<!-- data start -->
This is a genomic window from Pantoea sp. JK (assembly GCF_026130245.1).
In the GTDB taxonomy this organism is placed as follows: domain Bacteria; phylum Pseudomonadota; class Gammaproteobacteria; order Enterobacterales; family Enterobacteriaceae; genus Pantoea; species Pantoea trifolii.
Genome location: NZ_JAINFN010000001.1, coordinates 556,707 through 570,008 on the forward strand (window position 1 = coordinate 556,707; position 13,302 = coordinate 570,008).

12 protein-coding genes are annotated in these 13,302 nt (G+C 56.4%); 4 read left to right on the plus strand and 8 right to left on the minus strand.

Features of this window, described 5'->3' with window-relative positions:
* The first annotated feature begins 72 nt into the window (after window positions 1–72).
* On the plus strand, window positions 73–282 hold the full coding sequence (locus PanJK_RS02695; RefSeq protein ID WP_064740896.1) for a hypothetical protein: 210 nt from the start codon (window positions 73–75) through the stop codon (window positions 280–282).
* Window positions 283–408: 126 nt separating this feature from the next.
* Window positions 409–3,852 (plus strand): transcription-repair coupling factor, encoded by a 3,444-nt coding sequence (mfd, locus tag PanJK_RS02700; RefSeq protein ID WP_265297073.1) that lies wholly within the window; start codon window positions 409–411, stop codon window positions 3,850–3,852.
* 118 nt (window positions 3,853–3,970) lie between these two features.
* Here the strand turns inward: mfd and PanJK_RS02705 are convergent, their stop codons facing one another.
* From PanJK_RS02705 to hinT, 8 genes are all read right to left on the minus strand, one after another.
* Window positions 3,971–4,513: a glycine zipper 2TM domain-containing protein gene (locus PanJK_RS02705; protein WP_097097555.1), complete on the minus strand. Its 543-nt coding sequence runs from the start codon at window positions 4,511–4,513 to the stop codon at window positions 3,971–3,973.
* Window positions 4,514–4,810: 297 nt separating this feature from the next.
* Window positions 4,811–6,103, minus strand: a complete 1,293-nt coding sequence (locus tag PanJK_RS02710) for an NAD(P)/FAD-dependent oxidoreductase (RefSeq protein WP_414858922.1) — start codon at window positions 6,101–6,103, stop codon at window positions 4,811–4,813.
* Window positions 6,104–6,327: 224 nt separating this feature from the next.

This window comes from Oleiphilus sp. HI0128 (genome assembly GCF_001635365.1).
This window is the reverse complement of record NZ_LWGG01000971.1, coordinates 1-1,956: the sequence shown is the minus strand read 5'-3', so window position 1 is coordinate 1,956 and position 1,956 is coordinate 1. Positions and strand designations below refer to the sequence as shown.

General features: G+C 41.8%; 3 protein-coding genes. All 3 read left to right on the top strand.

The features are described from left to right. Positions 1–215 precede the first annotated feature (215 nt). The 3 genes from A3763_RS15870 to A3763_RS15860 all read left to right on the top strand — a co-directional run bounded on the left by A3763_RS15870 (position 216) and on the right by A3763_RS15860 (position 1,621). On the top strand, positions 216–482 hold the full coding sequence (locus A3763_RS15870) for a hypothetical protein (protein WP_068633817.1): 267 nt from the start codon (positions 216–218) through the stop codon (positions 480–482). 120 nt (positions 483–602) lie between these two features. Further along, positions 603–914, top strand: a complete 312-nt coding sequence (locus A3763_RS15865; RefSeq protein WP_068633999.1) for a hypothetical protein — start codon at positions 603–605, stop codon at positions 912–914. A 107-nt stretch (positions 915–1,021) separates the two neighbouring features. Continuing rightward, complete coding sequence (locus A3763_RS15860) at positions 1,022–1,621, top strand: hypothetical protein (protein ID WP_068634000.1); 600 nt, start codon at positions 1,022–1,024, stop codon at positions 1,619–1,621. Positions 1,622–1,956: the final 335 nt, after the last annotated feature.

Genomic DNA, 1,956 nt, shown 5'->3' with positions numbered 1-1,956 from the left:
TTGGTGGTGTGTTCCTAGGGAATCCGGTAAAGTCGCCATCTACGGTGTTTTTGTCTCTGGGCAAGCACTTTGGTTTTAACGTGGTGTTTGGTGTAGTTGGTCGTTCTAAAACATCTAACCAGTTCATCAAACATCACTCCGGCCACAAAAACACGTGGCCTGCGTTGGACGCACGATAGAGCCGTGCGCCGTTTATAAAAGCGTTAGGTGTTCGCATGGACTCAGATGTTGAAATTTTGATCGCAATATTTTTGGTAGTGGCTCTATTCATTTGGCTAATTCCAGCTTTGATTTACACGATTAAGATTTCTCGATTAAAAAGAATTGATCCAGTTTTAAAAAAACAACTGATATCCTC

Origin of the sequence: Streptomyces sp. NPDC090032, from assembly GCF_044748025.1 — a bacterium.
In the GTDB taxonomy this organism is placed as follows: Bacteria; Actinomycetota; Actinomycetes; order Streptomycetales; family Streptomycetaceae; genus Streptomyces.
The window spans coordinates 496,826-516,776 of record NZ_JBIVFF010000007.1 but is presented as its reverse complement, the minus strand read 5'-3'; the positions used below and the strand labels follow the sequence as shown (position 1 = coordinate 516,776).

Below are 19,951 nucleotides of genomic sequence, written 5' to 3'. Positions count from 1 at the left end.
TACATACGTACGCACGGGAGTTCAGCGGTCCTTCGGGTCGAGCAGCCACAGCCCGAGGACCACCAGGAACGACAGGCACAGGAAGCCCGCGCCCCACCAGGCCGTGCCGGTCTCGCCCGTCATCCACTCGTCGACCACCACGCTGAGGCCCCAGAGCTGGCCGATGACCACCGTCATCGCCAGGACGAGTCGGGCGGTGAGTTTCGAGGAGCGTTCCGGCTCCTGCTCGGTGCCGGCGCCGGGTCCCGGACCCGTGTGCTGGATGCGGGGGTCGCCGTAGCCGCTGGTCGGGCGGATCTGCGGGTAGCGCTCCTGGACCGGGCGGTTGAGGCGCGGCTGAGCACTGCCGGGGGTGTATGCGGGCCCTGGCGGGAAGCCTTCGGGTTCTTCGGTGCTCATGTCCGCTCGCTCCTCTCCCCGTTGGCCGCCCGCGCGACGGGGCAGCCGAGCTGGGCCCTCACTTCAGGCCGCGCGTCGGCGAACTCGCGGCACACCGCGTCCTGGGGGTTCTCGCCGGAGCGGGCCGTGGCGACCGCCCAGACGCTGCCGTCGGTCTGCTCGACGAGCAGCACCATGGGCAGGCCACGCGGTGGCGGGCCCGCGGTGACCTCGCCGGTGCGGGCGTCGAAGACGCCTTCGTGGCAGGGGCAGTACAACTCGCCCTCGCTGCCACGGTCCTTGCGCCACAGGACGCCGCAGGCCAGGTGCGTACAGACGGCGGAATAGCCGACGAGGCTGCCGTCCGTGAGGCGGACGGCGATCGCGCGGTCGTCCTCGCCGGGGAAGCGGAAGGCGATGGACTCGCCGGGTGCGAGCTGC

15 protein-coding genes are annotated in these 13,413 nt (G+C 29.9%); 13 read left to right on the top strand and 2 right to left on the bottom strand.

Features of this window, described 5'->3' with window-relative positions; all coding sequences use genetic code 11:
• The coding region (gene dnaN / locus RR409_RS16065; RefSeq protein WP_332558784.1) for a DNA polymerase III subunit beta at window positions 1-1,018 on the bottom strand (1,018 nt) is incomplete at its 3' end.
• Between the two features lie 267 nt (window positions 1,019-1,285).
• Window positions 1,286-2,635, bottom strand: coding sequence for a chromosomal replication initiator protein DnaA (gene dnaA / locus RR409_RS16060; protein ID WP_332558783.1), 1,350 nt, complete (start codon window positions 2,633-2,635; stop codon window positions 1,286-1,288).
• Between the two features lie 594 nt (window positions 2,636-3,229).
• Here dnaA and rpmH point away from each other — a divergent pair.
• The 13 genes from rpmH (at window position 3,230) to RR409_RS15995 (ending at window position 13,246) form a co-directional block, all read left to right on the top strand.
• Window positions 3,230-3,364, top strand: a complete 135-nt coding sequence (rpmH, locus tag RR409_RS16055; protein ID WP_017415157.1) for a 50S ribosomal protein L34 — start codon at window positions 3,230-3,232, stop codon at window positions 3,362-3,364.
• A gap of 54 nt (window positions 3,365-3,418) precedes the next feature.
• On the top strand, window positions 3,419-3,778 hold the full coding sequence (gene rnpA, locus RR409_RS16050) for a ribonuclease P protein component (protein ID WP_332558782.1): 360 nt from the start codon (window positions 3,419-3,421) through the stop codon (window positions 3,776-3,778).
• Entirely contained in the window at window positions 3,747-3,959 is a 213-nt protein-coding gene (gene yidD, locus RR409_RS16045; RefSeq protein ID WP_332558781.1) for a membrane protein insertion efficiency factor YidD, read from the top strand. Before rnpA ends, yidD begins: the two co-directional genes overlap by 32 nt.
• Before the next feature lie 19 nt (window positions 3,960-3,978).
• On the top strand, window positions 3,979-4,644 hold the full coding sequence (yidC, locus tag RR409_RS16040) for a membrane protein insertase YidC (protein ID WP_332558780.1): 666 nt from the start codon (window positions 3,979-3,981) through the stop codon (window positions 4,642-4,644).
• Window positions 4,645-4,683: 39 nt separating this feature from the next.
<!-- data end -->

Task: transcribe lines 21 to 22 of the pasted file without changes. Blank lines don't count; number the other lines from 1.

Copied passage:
Genomic DNA, 1,956 nt, shown 5'->3' with positions numbered 1-1,956 from the left:
TTGGTGGTGTGTTCCTAGGGAATCCGGTAAAGTCGCCATCTACGGTGTTTTTGTCTCTGGGCAAGCACTTTGGTTTTAACGTGGTGTTTGGTGTAGTTGGTCGTTCTAAAACATCTAACCAGTTCATCAAACATCACTCCGGCCACAAAAACACGTGGCCTGCGTTGGACGCACGATAGAGCCGTGCGCCGTTTATAAAAGCGTTAGGTGTTCGCATGGACTCAGATGTTGAAATTTTGATCGCAATATTTTTGGTAGTGGCTCTATTCATTTGGCTAATTCCAGCTTTGATTTACACGATTAAGATTTCTCGATTAAAAAGAATTGATCCAGTTTTAAAAAAACAACTGATATCCTC